Understanding what an SWPPP is is vital to staying in compliance with your stormwater permit. We discuss what it stands for, what it is, and why your operation or facility may need one.
In an environmental training course I'm teaching in Phoenix this week, we spent some time talking about stormwater permits and stormwater pollution prevention plans. Going over everything, I had a class attendee stop me and ask:
"What's an SWPPP?"
It's a great question because we go from stormwater permits to stormwater plans to SWPPP lightning fast, and it can all get jumbled together and unless you're living and breathing this stuff like I do, it can be kind of confusing. And, since virtually every industrial facility, construction activity, and municipal stormwater permit require one, it's important to understand really what it is. If you fail to understand what it is, you could end up facing a problem, like a penalty or violation from a regulator or 3rd party.
And by the way, many people pronounce it as "swip", or sometimes SWP3, or simply a stormwater plan. They are usually, but not always, one in the same.
So what is an SWPPP?
First off, think literally what it stands for: Stormwater Pollution Prevention Plan. Really, the name says it all! It's a plan to prevent stormwater pollution. That's it.
Ok, great, but what is a stormwater pollution prevention plan? Think of it as your guidebook of practices that you will use at your location or project to make sure that the stormwater discharged off your location is as clean and unpolluted as possible. These practices are commonly called "Best Management Practices" or stormwater BMPs, and there are almost an infinite number of them. Some are universal for every facility, some are site specific, some won't work well for you, while others might work great. You'll need to figure out which stormwater BMPs really work best for your facility or location on an almost case by case basis.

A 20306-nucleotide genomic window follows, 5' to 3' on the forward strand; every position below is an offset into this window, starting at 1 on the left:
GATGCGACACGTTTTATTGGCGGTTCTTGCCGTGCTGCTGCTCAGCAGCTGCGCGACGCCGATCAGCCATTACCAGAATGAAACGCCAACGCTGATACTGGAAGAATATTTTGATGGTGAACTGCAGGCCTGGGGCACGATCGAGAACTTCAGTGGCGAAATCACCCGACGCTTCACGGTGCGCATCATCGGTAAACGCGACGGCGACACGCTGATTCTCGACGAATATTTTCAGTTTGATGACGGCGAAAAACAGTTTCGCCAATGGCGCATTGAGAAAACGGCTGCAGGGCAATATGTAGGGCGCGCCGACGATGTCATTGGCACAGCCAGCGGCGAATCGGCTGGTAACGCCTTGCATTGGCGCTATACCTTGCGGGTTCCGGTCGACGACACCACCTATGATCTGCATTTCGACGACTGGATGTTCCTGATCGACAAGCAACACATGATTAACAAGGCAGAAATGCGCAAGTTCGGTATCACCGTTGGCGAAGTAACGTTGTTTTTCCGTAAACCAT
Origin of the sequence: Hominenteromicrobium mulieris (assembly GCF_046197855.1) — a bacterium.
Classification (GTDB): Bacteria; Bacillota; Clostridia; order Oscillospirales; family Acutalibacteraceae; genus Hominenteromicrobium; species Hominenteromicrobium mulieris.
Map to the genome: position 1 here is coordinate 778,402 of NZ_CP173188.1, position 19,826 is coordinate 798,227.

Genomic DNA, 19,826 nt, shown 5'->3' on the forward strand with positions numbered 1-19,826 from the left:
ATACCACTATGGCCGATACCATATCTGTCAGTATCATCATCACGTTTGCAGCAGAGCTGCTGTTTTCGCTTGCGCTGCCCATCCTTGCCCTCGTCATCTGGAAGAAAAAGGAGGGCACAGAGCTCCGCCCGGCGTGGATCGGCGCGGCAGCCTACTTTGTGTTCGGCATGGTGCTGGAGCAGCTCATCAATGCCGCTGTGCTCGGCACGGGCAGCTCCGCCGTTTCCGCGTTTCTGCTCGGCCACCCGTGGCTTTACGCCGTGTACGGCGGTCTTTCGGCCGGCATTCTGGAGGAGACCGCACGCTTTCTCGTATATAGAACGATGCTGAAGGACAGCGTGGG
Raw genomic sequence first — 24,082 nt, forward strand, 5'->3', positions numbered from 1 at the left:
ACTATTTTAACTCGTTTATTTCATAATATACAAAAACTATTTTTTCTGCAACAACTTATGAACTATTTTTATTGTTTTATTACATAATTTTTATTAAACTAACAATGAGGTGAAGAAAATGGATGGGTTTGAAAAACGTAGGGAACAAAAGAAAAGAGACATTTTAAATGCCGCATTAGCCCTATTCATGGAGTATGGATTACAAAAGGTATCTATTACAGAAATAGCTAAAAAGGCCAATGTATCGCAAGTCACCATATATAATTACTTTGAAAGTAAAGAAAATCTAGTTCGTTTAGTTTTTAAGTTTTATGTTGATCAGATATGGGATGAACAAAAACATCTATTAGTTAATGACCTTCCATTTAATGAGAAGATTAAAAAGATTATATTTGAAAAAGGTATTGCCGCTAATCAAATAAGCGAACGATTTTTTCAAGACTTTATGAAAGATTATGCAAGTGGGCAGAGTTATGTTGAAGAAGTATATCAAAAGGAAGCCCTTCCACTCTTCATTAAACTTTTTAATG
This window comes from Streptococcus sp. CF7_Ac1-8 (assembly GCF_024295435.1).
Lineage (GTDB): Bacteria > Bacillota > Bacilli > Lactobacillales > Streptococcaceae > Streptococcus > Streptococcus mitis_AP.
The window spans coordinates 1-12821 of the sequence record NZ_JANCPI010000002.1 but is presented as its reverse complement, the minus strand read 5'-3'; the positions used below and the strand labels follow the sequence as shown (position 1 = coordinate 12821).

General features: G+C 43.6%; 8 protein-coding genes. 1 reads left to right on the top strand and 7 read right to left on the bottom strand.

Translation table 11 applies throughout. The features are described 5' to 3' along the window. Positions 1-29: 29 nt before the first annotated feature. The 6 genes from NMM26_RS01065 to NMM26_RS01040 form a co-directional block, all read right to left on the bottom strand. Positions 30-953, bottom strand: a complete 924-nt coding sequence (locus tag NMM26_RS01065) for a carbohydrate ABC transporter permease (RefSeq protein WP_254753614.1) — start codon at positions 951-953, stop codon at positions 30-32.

So your plan will be loaded with information on how to handle your facility in order to keep stormwater pollution to a minimum, but what's it actually look like? In almost every case we've ever seen, a stormwater plan is really nothing more than a notebook, with written out stormwater BMPs along with some form of site plans which detail how you ensure any stormwater discharged from your site is as clean and free of pollutants as possible.
Beyond stormwater BMPs and site maps, your plan usually involves some additional required components. For example, before you know which BMPs will be most effective at your site, you'll need to know what your potential sources of pollution are. Meaning, what do you have on site that could be carried away by stormwater? Is there dust from an industrial process? Do you have stockpiles of materials that get rained on? Your plan also wants to know who will be involved in the stormwater program. You're required to keep detailed information on when, how, and where people involved in the program get training. It's not just a good idea, stormwater training is a required part of virtually every permit in the country. And you can get in trouble if you don't do it. There's some other information crammed in there too, which isn't overly complicated, but shouldn't be taken lightly either.
Just be aware, stormwater permits are controlled by the states, so some types of NPDES stormwater permits might require something different in your stormwater plan. Maybe it's an engineered site plan, or specific BMPs that must be implemented and followed for discharging into an impaired waterway.
Where can I learn more about MY stormwater pollution prevention plan?
Where's the best place to figure out what you need in your plan? Your permit! It will outline the requirements you'll need to meet at your location. They can vary wildly, depending on your industry, where you're discharging to, your state, etc. It's always a great idea to read your permit, understand your plan, and make sure there's no grey area. Whenever we work with a client on stormwater services, and we do it a lot all over the U.S., the first place we turn to is the permit covering their operation or location. You should too.
So what is a SWPPP? It's one of the most common components of your environmental program, regardless of who you are, what you do, and where you're located. Understanding what it really is, it's purpose, and what it's meant to do is key to operating a facility that stays free from trouble.
To learn more about stormwater permits and stormwater plans, and how they impact your location, operation, or facility, click here to contact us to send us an email, or give us a call at 609-693-8301 and let's talk.